- technical detail in rules has been relocated to transport instruments (refer to section 4 of the Q&As below).
Outcomes-based rules (refer to section 3 of the Q&As) will be more enduring, logical and consistent, so once they are established they won’t require many ongoing amendments.
What are ‘Outcome-based’ rules?
Under the proposed approach, rules would move away from the current largely prescriptive approach to an approach that sets outcomes.
Each rule part will set required outcomes that state what must be achieved, but not how to do it. These outcomes are mandatory, but an outcome-based approach allows a streamlined approach to exemptions based on alternative ways to meet those requirements.
Under an outcomes-based approach, the technical detail for how to meet the outcomes will be contained in a transport instrument.
Example of an outcome-based rule
An example of an outcome-based rule might be a revised barriers and guard rails rule, which could simply state:
‘Provide effective guard rails at edges of exposed decks to protect persons from falling’
This states what must be done – protect people from falling – but does not state how this must be achieved.
Detail for how to meet the rules could go in a transport instrument. For example, a transport instrument may have:
- Design specs [distance between guard rails etc.]
- Special cases [e.g. arrangements for marine farming vessels]
- Minimum guard rail heights [refer current rule]
Why are outcome-based rules better?
Outcome-based rules can deliver multiple benefits:
- Enduring rules – once the outcomes are established they are likely to remain stable for many years
- The approach supports innovation by providing mechanisms to recognise new and different ways of complying with the rules. Clearly stated outcomes provide a ‘yardstick’ for measuring whether the rule(s) have been met. This makes it easier for Maritime NZ to assess exemption applications that are based on alternative solutions.
- Once outcomes have been established in rules (i.e. the ‘what’), a lot of the detail for how to meet the rule can move into transport instruments. This separation allows for more flexibility. In future it will be quicker to change the requirements that are in transport instruments.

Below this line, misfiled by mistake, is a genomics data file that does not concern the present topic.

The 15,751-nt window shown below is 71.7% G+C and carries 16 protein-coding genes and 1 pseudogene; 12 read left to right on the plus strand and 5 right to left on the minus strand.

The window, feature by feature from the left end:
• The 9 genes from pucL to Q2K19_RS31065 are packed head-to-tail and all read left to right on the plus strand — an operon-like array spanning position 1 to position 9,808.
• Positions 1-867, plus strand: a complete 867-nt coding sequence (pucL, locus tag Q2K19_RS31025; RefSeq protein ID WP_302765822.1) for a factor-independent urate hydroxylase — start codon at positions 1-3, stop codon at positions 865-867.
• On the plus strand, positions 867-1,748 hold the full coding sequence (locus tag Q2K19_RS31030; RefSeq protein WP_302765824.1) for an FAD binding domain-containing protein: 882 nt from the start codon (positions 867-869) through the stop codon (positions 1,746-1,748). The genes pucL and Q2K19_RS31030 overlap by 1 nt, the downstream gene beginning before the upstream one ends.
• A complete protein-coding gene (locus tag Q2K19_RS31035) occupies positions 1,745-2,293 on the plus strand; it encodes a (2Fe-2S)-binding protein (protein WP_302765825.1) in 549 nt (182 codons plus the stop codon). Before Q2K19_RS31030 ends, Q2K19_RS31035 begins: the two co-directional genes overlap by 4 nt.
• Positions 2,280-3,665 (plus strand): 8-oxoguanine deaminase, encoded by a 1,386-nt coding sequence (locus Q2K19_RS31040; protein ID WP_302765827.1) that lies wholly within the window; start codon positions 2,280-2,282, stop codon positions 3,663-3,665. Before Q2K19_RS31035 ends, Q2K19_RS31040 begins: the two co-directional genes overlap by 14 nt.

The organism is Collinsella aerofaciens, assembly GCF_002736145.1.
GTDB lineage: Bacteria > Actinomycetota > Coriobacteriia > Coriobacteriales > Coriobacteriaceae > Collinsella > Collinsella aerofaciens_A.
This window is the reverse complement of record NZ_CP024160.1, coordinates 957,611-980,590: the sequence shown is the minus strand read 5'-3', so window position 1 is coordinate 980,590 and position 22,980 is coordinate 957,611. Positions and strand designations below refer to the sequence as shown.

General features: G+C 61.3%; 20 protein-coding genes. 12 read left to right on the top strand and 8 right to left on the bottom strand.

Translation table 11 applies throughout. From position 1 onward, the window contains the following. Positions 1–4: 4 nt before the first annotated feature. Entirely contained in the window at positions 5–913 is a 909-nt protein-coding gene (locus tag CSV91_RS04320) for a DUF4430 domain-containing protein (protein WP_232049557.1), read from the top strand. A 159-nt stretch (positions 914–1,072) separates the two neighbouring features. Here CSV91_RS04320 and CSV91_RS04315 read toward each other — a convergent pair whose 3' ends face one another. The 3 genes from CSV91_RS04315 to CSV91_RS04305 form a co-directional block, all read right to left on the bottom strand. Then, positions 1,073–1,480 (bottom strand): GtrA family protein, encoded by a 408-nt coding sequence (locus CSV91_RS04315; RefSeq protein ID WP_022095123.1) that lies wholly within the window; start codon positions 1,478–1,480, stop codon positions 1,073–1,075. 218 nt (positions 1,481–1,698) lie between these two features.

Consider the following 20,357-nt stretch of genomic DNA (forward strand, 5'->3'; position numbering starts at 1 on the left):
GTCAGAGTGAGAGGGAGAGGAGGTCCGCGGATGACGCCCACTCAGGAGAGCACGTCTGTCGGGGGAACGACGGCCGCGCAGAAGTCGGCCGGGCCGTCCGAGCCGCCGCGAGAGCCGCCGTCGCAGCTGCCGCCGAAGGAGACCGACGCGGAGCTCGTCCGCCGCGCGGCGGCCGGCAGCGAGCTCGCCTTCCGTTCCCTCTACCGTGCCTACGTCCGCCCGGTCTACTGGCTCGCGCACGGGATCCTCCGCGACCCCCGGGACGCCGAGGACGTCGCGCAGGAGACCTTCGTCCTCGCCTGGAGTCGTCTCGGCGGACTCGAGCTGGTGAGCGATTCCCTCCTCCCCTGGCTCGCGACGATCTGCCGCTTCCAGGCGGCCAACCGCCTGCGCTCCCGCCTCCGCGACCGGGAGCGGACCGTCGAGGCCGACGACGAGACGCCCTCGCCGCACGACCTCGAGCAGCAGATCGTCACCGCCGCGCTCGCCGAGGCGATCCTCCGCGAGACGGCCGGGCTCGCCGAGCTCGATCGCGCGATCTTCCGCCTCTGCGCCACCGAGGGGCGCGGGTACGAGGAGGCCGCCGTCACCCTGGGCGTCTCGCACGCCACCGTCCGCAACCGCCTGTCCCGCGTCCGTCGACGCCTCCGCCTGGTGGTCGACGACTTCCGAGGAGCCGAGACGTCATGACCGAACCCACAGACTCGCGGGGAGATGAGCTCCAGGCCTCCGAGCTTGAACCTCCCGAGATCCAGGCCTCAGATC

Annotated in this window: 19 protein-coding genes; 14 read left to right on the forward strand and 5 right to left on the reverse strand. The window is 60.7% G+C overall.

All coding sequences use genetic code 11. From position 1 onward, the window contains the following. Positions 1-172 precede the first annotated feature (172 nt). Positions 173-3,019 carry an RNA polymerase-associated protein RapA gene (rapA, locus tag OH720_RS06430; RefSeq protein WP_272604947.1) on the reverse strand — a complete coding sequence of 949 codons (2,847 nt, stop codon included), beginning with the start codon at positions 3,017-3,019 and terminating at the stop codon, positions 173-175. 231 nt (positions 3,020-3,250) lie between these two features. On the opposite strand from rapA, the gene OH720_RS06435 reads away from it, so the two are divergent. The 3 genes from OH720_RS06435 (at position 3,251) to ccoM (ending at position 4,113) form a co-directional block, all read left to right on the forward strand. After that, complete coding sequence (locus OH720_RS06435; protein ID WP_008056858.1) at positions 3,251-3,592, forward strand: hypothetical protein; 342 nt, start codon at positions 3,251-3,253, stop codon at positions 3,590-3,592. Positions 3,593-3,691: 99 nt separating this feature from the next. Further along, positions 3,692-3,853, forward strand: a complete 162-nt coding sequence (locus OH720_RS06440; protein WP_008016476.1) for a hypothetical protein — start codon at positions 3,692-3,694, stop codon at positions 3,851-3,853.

What is a Transport Instrument?
Transport instruments, are a form of secondary legislation and will be part of the regulatory regime for Design, Construction and Equipment requirements.
Transport instruments will contain technical solutions for how to meet the outcome rules. The detail in the Transport instrument must align with the rules and required outcomes.
Transport instruments will be a new way of formally setting requirements. Parliament delegates power to the Minister of Transport to make rules. The Maritime Transport Act 1994 was amended in March 2021 to establish transport instruments as a legislative tool. The Minister of Transport can allow Maritime New Zealand or the Director of Maritime New Zealand to make and amend a transport instrument. This will make it faster and less complex to add or change the instruments’ content.
What benefits will Transport Instruments have?
Because of the way transport instruments can be updated, the regulatory system can respond more quickly to new technology, changes in standards or changes in industry practice. The transport instruments will still need to undergo public consultation.
By following the transport instrument, you automatically comply with the rule.
The rules will be easier to read and understand when a lot of the detail is located in transport instruments.
What does it mean to ‘harmonise’ rules?
Harmonise means to align rules that address the same design, construction or equipment (DCE) topics across different categories or types of ship (e.g. fishing, passenger, non-passenger, sailing). Harmonised rules will be more straightforward to understand and apply.
There are many examples in the current rules where different categories or types of ship have small differences in requirements for the same items of design, construction or equipment. Where possible these differences will be aligned, unless there is a good reason to keep them.
In some cases, harmonising rules may involve changing requirements for some types of vessel. The impacts of these changes are often minor. A change that is not minor will only be proposed where it is supported by a cost-benefit analysis and after consultation with the sector and the public.
What does it mean to ‘consolidate’ rules?
Consolidate means to reduce duplication. Requirements will be grouped by topic rather than by ship type. Duplication will reduce, and it will be easier to understand and apply the rules.